But in Somalia, pirates are real, and they've been dominating the news as of recently. What's interesting to note is that just as the land forces have been adapting to fighting Fourth Generation Warfare (state vs. non-state actors and irregular warfare), our sea forces are doing just the same.
Indeed, just as America was impacted by the lack of ground troops in Iraq (until the Surge of 2007), which was born of the drawdown of the military after the Cold War, modern navies are facing the same phenomena. For example, the Royal Navy of Britain, famed throughout the world for destroying piracy, is under a budget crunch after the Cold War and can only deploy a handful of frigates to hunt for pirates in the Horn of Africa.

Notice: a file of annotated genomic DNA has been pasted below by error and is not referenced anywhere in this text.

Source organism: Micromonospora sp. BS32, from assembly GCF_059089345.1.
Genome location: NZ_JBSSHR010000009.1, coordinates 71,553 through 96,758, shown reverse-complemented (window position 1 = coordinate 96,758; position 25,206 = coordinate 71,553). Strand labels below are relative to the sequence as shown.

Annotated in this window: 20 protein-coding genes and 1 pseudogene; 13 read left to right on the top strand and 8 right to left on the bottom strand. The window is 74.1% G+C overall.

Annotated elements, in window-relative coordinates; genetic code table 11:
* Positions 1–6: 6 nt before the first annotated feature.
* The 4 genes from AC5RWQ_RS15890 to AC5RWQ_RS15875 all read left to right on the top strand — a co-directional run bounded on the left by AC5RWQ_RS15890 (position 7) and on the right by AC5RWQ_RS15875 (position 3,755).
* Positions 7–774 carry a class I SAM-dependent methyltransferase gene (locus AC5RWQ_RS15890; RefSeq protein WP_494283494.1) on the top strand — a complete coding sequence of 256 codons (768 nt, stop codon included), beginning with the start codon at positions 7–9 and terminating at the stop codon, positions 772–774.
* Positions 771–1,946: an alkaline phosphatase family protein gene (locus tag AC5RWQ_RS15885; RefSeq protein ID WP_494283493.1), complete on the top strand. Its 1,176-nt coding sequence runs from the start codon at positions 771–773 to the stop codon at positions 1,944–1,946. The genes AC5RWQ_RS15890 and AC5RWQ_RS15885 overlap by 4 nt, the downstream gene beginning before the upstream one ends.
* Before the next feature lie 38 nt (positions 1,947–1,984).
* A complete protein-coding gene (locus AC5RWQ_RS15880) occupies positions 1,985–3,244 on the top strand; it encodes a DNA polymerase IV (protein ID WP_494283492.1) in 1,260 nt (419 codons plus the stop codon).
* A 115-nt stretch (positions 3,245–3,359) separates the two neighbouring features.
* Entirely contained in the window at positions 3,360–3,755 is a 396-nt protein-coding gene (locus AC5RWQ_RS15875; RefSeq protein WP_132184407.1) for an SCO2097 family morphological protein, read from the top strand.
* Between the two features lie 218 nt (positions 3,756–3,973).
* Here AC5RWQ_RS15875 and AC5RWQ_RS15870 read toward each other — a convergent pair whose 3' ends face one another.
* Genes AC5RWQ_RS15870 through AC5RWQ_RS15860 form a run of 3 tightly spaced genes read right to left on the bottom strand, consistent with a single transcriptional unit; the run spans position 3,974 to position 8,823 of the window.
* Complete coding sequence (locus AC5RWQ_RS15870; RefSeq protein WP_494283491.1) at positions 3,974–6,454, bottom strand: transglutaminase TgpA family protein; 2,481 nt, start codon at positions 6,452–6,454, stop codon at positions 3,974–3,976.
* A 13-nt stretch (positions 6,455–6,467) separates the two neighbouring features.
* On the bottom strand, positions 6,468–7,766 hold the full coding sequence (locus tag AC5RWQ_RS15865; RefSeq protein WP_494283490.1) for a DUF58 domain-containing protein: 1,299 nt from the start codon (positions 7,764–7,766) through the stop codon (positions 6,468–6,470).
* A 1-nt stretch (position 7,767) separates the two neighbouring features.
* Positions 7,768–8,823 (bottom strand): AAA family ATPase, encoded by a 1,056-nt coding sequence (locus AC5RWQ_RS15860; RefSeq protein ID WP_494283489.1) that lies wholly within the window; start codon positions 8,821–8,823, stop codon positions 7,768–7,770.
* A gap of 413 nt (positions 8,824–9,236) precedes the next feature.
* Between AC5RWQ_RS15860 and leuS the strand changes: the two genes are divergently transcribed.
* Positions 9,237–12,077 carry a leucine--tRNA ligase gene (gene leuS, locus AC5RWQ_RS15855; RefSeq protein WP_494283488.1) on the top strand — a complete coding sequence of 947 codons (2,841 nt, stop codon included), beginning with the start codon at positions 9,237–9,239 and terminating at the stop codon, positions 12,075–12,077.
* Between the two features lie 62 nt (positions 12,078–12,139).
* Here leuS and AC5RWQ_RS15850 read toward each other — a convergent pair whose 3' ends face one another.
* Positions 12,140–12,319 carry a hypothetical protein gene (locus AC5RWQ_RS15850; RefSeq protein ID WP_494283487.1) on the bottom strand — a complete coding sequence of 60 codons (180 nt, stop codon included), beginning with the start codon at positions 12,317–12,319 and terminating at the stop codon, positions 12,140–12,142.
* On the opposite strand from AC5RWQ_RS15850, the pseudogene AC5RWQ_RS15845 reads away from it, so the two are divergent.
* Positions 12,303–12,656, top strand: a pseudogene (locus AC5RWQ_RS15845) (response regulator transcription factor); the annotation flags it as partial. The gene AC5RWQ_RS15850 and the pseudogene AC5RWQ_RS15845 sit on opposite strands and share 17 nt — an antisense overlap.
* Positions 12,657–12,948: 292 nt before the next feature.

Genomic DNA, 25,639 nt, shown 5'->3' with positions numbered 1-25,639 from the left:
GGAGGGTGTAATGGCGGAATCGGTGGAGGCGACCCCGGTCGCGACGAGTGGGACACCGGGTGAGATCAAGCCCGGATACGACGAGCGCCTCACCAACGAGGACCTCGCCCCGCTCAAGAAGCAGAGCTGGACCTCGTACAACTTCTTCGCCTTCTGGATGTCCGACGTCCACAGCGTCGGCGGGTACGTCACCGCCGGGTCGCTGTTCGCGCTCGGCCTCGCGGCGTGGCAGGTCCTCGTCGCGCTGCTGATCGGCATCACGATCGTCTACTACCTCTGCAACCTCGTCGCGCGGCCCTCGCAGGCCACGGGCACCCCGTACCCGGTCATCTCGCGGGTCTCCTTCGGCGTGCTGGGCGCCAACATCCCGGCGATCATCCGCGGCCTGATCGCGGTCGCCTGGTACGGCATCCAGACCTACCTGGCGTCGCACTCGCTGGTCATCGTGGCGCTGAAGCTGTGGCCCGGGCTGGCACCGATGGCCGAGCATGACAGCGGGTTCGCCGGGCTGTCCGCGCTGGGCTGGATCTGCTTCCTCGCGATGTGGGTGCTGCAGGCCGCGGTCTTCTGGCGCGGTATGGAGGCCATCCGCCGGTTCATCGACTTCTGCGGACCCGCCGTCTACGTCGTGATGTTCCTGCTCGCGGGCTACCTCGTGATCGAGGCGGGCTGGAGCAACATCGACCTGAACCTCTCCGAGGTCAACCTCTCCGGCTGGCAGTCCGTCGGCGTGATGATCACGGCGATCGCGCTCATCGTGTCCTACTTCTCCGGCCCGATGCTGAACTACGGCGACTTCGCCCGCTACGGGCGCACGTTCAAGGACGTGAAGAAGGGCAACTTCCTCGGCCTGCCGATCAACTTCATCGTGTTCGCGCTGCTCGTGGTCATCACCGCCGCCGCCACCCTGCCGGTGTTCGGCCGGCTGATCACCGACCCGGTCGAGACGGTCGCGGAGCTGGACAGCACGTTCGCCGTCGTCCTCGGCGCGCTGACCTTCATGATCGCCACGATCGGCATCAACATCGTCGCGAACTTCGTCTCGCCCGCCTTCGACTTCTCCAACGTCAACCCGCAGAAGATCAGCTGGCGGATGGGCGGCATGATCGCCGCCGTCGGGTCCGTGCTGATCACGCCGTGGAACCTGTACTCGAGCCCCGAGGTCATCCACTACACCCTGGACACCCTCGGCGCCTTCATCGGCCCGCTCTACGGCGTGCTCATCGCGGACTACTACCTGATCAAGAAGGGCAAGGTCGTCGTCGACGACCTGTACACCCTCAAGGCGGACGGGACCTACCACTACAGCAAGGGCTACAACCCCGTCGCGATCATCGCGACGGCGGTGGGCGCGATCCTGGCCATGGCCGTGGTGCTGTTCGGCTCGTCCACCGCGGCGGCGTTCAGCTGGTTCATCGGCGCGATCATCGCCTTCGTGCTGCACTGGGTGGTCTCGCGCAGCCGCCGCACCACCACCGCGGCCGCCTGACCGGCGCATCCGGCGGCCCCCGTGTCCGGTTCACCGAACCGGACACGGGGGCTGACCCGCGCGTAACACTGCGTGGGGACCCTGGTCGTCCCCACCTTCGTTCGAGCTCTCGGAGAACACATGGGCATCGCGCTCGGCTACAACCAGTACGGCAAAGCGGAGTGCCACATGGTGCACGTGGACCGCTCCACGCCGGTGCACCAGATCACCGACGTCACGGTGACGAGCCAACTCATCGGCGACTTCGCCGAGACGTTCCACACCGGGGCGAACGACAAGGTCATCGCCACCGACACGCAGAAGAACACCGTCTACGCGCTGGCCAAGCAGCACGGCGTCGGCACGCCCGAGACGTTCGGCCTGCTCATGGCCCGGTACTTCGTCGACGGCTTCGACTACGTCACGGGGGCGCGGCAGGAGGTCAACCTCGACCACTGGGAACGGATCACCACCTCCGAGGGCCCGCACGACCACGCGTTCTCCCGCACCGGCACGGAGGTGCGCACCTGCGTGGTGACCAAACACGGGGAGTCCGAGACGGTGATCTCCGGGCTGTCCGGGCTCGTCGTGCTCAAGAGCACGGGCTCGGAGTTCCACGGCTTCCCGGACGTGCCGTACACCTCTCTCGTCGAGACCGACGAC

Some countries have paid ransom for the capture of their vessels, such as Saudi Arabia, which paid for the safe recovery of a $100 million oil tanker. Other countries, such as India, have taken a far more aggressive approach, blasting one pirate "mother ship" out of the water.
Somalia has largely been a lawless country for the past fifteen years. One should note that piracy--much like most of the activity we define as terrorism--emerges from areas where central government is weak or inefficient, and economic possibilities are limited. Even the navies of the world are not immune to the shift in the patterns of conflict that Fourth-Generation Warfare has brought to the world.
Links regarding the latest round of Somalian piracy can be found at Small Wars Journal online.